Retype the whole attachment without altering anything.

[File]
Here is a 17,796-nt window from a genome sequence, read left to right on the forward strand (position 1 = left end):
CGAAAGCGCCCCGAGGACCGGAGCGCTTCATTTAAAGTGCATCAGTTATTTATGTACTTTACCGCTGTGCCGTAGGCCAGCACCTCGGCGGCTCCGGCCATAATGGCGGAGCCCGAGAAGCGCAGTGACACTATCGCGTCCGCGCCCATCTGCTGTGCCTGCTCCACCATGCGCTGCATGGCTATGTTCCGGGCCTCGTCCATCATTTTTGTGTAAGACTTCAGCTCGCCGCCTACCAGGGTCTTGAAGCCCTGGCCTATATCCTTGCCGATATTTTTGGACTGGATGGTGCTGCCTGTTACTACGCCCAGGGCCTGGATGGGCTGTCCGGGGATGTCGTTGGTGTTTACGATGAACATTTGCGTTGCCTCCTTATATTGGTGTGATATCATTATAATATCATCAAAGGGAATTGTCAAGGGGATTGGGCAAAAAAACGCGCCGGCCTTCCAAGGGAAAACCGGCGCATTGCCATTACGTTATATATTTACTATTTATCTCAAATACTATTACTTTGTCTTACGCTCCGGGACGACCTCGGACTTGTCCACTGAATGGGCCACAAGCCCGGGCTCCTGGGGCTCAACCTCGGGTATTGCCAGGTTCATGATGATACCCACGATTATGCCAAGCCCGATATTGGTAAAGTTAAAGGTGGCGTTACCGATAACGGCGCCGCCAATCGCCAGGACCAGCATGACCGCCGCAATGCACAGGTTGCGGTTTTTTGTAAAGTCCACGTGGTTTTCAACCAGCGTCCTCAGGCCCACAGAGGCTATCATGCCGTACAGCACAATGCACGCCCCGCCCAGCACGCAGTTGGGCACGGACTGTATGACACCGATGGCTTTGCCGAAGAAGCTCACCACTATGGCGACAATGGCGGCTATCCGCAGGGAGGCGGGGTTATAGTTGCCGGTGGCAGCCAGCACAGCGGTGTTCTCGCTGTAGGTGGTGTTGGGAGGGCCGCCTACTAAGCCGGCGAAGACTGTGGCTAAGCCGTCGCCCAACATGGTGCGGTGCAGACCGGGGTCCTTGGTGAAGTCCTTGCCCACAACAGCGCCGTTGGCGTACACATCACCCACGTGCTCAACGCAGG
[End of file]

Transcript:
Here is a 17,796-nt window from a genome sequence, read left to right on the forward strand (position 1 = left end):
CGAAAGCGCCCCGAGGACCGGAGCGCTTCATTTAAAGTGCATCAGTTATTTATGTACTTTACCGCTGTGCCGTAGGCCAGCACCTCGGCGGCTCCGGCCATAATGGCGGAGCCCGAGAAGCGCAGTGACACTATCGCGTCCGCGCCCATCTGCTGTGCCTGCTCCACCATGCGCTGCATGGCTATGTTCCGGGCCTCGTCCATCATTTTTGTGTAAGACTTCAGCTCGCCGCCTACCAGGGTCTTGAAGCCCTGGCCTATATCCTTGCCGATATTTTTGGACTGGATGGTGCTGCCTGTTACTACGCCCAGGGCCTGGATGGGCTGTCCGGGGATGTCGTTGGTGTTTACGATGAACATTTGCGTTGCCTCCTTATATTGGTGTGATATCATTATAATATCATCAAAGGGAATTGTCAAGGGGATTGGGCAAAAAAACGCGCCGGCCTTCCAAGGGAAAACCGGCGCATTGCCATTACGTTATATATTTACTATTTATCTCAAATACTATTACTTTGTCTTACGCTCCGGGACGACCTCGGACTTGTCCACTGAATGGGCCACAAGCCCGGGCTCCTGGGGCTCAACCTCGGGTATTGCCAGGTTCATGATGATACCCACGATTATGCCAAGCCCGATATTGGTAAAGTTAAAGGTGGCGTTACCGATAACGGCGCCGCCAATCGCCAGGACCAGCATGACCGCCGCAATGCACAGGTTGCGGTTTTTTGTAAAGTCCACGTGGTTTTCAACCAGCGTCCTCAGGCCCACAGAGGCTATCATGCCGTACAGCACAATGCACGCCCCGCCCAGCACGCAGTTGGGCACGGACTGTATGACACCGATGGCTTTGCCGAAGAAGCTCACCACTATGGCGACAATGGCGGCTATCCGCAGGGAGGCGGGGTTATAGTTGCCGGTGGCAGCCAGCACAGCGGTGTTCTCGCTGTAGGTGGTGTTGGGAGGGCCGCCTACTAAGCCGGCGAAGACTGTGGCTAAGCCGTCGCCCAACATGGTGCGGTGCAGACCGGGGTCCTTGGTGAAGTCCTTGCCCACAACAGCGCCGTTGGCGTACACATCACCCACGTGCTCAACGCAGG